Organization development (OD) is a long-range effort to improve an organization's problem-solving and renewal processes. OD involves the application of behavior science knowledge to the problems of the workplace. OD consultants tend to look at the organization as a symptom and diagnose not only obvious symptoms, but deeper, more systemic problems. The OD process comprises multiple steps, tends to be long-term, and often includes multiple iterations of the diagnosis, planning, action, and stabilization/evaluation steps. OD interventions are typically more successful if carried out by an external consultant as change agent.
Each generation brings with it new technologies and new challenges. From a business perspective, this means that the organization needs to adapt and change to meet the changing needs and demands of the marketplace, or fail. Organization development (OD) is a long-range effort to improve the organization's problem-solving and renewal processes. OD involves the application of behavior science knowledge to the problems of the workplace.
Sometimes the changes that need to be made in an organization are relatively simple, even obvious. For example, most modern businesses need to have a presence on the web in order to be taken seriously by potential customers. Other changes are less simple to implement. For example, although it may be obvious to most observers that an organization needs to computerize its inventory, the ramifications of this change may be widespread and complex. The organization will have to hire someone to install the system and input the inventory data into the new system. The human resources department will need to develop or contract training for the people using the new inventory system. Old procedures will need to be updated to take into account the new procedures and their requirements. This illustrates the nature of the organization as a system: changes in one part of the system result in changes in the other parts of the system as well.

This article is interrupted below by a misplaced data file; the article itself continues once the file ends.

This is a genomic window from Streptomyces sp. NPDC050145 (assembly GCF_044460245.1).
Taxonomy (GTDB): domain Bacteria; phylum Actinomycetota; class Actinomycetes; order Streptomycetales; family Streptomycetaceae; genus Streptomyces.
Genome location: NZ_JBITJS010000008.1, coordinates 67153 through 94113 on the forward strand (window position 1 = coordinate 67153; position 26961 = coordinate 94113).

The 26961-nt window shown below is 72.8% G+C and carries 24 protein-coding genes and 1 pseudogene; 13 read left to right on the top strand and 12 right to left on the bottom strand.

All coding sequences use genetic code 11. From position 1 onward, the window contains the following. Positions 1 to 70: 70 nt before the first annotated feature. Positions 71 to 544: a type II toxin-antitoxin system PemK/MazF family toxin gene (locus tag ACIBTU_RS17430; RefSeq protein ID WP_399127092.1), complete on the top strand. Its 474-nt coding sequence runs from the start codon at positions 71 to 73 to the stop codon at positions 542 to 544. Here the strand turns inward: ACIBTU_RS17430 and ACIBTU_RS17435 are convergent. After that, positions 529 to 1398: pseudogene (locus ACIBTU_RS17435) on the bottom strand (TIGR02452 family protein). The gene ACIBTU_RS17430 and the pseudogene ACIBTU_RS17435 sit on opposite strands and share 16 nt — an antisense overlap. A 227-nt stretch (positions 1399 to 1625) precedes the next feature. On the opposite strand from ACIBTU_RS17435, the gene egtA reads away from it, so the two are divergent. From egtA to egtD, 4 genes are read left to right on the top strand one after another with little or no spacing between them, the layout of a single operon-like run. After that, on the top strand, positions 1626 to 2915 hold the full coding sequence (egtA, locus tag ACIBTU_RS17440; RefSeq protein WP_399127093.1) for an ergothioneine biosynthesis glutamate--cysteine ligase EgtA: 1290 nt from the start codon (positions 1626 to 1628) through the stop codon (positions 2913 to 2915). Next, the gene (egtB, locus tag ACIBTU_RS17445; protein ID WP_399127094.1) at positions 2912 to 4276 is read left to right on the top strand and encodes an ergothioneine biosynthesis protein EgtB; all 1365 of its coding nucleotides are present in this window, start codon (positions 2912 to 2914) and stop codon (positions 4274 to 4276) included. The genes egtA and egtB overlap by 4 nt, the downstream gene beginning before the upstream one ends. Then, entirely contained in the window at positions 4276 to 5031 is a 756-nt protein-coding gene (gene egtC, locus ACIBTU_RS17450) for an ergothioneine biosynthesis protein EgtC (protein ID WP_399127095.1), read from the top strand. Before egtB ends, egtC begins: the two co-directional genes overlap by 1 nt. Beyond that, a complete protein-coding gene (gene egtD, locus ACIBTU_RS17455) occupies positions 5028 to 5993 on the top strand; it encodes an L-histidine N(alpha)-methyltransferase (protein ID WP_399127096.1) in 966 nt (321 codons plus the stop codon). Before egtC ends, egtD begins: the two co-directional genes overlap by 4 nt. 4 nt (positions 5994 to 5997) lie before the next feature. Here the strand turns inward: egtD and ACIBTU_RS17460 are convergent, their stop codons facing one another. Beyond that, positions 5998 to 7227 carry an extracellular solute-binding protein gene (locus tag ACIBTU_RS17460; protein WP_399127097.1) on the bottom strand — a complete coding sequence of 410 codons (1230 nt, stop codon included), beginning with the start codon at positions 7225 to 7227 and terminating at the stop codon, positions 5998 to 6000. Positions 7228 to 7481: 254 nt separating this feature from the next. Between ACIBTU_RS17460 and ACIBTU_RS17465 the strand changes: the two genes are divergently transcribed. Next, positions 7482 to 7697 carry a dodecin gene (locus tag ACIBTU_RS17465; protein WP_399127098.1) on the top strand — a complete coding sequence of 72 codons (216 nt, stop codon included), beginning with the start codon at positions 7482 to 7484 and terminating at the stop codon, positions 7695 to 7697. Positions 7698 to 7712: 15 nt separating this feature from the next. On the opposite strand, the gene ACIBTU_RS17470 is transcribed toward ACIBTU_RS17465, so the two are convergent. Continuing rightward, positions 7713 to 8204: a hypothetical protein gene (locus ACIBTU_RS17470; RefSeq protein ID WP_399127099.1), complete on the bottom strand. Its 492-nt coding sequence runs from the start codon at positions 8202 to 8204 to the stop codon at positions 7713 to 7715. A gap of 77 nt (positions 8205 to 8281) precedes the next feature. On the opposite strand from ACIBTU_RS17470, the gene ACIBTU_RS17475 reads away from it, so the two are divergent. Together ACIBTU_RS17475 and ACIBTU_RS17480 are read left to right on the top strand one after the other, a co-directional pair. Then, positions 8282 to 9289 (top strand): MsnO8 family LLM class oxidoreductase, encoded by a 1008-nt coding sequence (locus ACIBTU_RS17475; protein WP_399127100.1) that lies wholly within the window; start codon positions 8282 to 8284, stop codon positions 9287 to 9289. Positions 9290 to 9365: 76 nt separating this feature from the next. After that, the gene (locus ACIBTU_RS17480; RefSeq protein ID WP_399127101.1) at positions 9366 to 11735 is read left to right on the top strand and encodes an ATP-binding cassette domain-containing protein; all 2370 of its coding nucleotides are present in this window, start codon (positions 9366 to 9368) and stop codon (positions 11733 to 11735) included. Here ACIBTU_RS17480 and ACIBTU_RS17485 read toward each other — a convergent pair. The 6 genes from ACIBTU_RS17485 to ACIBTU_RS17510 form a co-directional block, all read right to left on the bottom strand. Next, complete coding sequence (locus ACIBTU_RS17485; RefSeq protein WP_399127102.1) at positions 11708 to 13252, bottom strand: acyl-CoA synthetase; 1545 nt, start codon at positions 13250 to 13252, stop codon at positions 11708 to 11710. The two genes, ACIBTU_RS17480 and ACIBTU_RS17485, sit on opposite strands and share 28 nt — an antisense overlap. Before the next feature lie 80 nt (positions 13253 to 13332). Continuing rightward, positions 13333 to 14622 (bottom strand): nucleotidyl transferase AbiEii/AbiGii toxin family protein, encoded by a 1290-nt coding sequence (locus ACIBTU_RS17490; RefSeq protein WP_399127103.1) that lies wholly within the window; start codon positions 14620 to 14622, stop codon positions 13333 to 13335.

Organizational Culture: The Informal Organization
Although the installation of a new inventory database system can be a complex task involving most (if not all) of the organization, other changes can be even more complex, such as those that attempt to change the organization's culture or norms. French and Bell (1973) use the metaphor of an iceberg to describe the nature of an organization (see Figure 1). According to this theory, an organization comprises both a formal organization and an informal organization. When a symptom arises in an organization, it may be due to problems in the formal organization, the informal organization, or both. Like an iceberg, the formal organization -- that part of the organization that is easily observable (and more easily fixable) -- represents only a small portion of the organization as a whole. The formal organization comprises the goals of the organization, the structure of the organization (i.e., the design of an organization including its division of labor, delegation of authority, and span of control), the skills of its employees, the technology it employs, and the resources it has to accomplish its tasks. The example of the need to install a computerized inventory system is an example of an intervention within the formal organization.